Savings Plan does have some downsides when compared to Reserved Instances, one of which is slightly lower discounts than Reserved Instances depending on the upfront Reserved Instance commitment chosen (especially the three-year, fully up-front Reserved Instance discount). The more flexibility you choose, the less of a discount you will get. Also, Savings Plan does not work with RDS, which is a huge disadvantage for the many businesses that use RDS.

Request unused EC2 using AWS Spot Instances

AWS Spot Instances let you use the spare EC2 capacity of the AWS cloud backup at a great discount (in some cases, up to 90%). Spot Instances can be requested and run just like on-demand instances, with one caveat: They can be taken away at any point if they are needed elsewhere or if the price jumps up. Despite this limitation, they can still be very useful for stateless applications, various web servers, CI/CD, and high-performance computing, for example. The discount they provide may far outweigh the risk of losing them, and, if you implement your infrastructure around their use, you won’t experience any difference in performance.

Spot Instances can also be combined with on-demand instances. For example, when you’re using the Launch Template for the Auto Scaling group and have the baseline number of on-demand instances covering the necessary load, you can run Spot Instances on top to cover your peaks in demand.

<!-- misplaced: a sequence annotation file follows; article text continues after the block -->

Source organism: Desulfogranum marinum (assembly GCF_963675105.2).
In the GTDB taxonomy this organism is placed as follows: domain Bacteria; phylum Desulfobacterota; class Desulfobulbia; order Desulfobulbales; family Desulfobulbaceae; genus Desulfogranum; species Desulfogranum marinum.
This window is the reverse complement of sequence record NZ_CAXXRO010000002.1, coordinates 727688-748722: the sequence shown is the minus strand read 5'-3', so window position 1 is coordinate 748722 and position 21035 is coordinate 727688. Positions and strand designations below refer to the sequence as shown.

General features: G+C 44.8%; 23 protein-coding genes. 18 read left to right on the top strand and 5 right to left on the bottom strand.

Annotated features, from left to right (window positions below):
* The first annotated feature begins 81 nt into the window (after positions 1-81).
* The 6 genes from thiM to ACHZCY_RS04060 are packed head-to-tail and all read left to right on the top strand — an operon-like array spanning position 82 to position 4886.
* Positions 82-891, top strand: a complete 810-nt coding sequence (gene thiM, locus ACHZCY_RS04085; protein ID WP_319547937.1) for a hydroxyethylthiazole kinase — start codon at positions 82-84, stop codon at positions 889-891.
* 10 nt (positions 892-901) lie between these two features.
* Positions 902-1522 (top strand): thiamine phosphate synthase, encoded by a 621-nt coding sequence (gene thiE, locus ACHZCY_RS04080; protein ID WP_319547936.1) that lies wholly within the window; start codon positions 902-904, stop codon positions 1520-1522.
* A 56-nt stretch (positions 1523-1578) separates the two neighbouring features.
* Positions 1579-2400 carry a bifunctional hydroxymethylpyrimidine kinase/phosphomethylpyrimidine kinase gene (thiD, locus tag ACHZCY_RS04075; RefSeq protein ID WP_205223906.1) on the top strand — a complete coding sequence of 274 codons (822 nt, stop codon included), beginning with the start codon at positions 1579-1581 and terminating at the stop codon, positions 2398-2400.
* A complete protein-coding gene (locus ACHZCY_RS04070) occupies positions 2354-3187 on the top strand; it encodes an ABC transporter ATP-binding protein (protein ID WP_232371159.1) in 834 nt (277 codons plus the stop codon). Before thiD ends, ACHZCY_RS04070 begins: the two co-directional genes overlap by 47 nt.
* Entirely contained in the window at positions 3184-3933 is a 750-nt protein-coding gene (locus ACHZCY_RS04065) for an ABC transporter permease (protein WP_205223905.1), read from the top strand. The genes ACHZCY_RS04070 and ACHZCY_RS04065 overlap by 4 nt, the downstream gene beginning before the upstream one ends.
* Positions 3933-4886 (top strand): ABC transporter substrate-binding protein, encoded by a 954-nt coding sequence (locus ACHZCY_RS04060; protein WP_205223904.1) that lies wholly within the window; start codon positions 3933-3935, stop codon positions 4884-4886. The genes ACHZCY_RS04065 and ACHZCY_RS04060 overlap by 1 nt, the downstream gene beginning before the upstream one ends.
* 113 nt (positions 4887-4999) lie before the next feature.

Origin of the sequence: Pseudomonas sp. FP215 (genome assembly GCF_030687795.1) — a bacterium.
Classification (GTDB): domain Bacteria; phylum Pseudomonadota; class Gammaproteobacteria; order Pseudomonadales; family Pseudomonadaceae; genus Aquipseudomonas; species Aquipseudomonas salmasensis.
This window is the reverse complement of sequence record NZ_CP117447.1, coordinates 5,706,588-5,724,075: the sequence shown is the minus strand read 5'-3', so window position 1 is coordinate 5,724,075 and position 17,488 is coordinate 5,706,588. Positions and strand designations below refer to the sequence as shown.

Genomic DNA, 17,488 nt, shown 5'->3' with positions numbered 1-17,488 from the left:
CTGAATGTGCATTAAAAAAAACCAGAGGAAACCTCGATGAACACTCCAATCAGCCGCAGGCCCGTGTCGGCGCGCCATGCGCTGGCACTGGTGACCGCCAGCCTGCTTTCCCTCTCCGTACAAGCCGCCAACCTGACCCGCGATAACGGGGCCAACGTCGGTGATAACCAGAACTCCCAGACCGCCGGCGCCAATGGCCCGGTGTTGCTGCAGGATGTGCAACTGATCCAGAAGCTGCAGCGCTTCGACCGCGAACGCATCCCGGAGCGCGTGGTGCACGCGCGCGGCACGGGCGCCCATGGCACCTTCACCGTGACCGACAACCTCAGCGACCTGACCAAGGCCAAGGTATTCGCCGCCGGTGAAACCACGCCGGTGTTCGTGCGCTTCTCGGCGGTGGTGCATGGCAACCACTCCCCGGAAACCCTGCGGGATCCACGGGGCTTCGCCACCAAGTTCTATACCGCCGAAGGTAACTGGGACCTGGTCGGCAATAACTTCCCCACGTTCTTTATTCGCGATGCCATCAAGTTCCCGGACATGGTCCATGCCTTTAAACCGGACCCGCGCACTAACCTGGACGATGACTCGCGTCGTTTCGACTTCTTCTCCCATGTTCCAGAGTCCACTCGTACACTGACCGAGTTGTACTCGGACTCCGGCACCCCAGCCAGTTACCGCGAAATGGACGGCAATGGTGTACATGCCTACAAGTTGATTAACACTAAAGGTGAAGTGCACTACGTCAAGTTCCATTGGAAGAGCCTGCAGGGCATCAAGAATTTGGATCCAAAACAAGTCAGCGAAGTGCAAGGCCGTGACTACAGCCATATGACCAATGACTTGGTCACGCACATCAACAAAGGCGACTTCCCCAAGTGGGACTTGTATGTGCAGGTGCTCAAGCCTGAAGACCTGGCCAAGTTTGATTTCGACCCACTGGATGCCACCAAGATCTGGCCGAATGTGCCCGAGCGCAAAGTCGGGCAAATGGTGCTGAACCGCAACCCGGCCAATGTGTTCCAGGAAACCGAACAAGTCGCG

All three Purchase services can be combined together to provide maximum possible discounts. You can run some Reserved Instances for your long-running production RDS instances, Savings Plan to cover your EC2 servers, and Spot Instances for additional capacity when needed.

“Elasticity” Services

Elasticity is one of the most popular features of public cloud services. The ability to scale up and down as needed ensures that you have enough resources to match your demand while also keeping costs down.

Maintain availability and save using EC2 Auto Scaling

The most popular elasticity service is EC2 Auto Scaling, used via Auto Scaling groups. To use this service, you first define a configuration that sets the instance type, volume size, etc. and then create a group that will use that configuration. The EC2 Auto Scaling group will have a number of instances running, ranging from the minimum to the maximum that you have configured. The number of instances running at a given point will depend on the utilization of those instances and the scaling policies that you put in place.

For example, you can have an Auto Scaling group for your backend servers with a minimum instance number of 1 and a maximum number of 20. You can also have a scaling policy that increases the instance number each time the overall CPU utilization goes above 70% but also decreases the number when the utilization goes below 30%. This means that during peak hours, your instance count can max out at 20, but, during the night, when there are fewer requests coming to your back end, you might go down to just one instance running and save a lot of money in the process.

Automatically start and stop your resourlces using AWS Instance Scheduler

AWS Instance Scheduler allows you to schedule the stopping and starting of instances in order to save on infrastructure costs. Most environments don’t use all of their servers all of the time, allowing for the possibility of cost savings. AWS Instance Scheduler works with both EC2 backup instances and RDS instances. It is a pre-made, deployable solution that can be launched within your AWS console. You can also get a CloudFormation Template if you prefer infrastructure as code deployments.